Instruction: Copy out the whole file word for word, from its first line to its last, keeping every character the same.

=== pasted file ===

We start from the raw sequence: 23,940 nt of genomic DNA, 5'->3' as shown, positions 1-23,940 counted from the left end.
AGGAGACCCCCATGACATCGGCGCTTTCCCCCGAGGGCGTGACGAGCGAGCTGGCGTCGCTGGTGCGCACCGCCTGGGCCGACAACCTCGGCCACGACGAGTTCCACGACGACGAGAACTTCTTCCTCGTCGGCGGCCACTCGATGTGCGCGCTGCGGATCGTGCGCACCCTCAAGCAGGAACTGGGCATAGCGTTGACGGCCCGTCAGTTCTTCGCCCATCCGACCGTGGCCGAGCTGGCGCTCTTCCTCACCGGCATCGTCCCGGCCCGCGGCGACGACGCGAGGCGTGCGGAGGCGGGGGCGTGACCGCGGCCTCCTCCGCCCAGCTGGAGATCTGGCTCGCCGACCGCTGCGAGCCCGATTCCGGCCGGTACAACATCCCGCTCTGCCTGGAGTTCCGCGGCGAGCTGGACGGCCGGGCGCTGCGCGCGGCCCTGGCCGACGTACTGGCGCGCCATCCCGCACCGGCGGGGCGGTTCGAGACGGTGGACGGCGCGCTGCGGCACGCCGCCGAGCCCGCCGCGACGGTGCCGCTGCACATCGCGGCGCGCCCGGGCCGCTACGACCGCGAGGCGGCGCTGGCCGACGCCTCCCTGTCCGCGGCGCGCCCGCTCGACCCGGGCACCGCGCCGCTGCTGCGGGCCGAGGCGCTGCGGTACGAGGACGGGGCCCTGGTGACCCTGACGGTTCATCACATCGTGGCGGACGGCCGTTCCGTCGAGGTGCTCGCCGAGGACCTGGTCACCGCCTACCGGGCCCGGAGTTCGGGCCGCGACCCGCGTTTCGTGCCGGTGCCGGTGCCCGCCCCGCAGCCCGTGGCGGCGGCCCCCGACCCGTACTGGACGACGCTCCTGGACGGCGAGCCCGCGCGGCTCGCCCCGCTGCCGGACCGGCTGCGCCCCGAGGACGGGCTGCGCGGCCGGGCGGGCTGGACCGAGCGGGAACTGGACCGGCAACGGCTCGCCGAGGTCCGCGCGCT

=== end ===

We start from the raw sequence: 23,940 nt of genomic DNA, 5'->3' as shown, positions 1-23,940 counted from the left end.
AGGAGACCCCCATGACATCGGCGCTTTCCCCCGAGGGCGTGACGAGCGAGCTGGCGTCGCTGGTGCGCACCGCCTGGGCCGACAACCTCGGCCACGACGAGTTCCACGACGACGAGAACTTCTTCCTCGTCGGCGGCCACTCGATGTGCGCGCTGCGGATCGTGCGCACCCTCAAGCAGGAACTGGGCATAGCGTTGACGGCCCGTCAGTTCTTCGCCCATCCGACCGTGGCCGAGCTGGCGCTCTTCCTCACCGGCATCGTCCCGGCCCGCGGCGACGACGCGAGGCGTGCGGAGGCGGGGGCGTGACCGCGGCCTCCTCCGCCCAGCTGGAGATCTGGCTCGCCGACCGCTGCGAGCCCGATTCCGGCCGGTACAACATCCCGCTCTGCCTGGAGTTCCGCGGCGAGCTGGACGGCCGGGCGCTGCGCGCGGCCCTGGCCGACGTACTGGCGCGCCATCCCGCACCGGCGGGGCGGTTCGAGACGGTGGACGGCGCGCTGCGGCACGCCGCCGAGCCCGCCGCGACGGTGCCGCTGCACATCGCGGCGCGCCCGGGCCGCTACGACCGCGAGGCGGCGCTGGCCGACGCCTCCCTGTCCGCGGCGCGCCCGCTCGACCCGGGCACCGCGCCGCTGCTGCGGGCCGAGGCGCTGCGGTACGAGGACGGGGCCCTGGTGACCCTGACGGTTCATCACATCGTGGCGGACGGCCGTTCCGTCGAGGTGCTCGCCGAGGACCTGGTCACCGCCTACCGGGCCCGGAGTTCGGGCCGCGACCCGCGTTTCGTGCCGGTGCCGGTGCCCGCCCCGCAGCCCGTGGCGGCGGCCCCCGACCCGTACTGGACGACGCTCCTGGACGGCGAGCCCGCGCGGCTCGCCCCGCTGCCGGACCGGCTGCGCCCCGAGGACGGGCTGCGCGGCCGGGCGGGCTGGACCGAGCGGGAACTGGACCGGCAACGGCTCGCCGAGGTCCGCGCGCT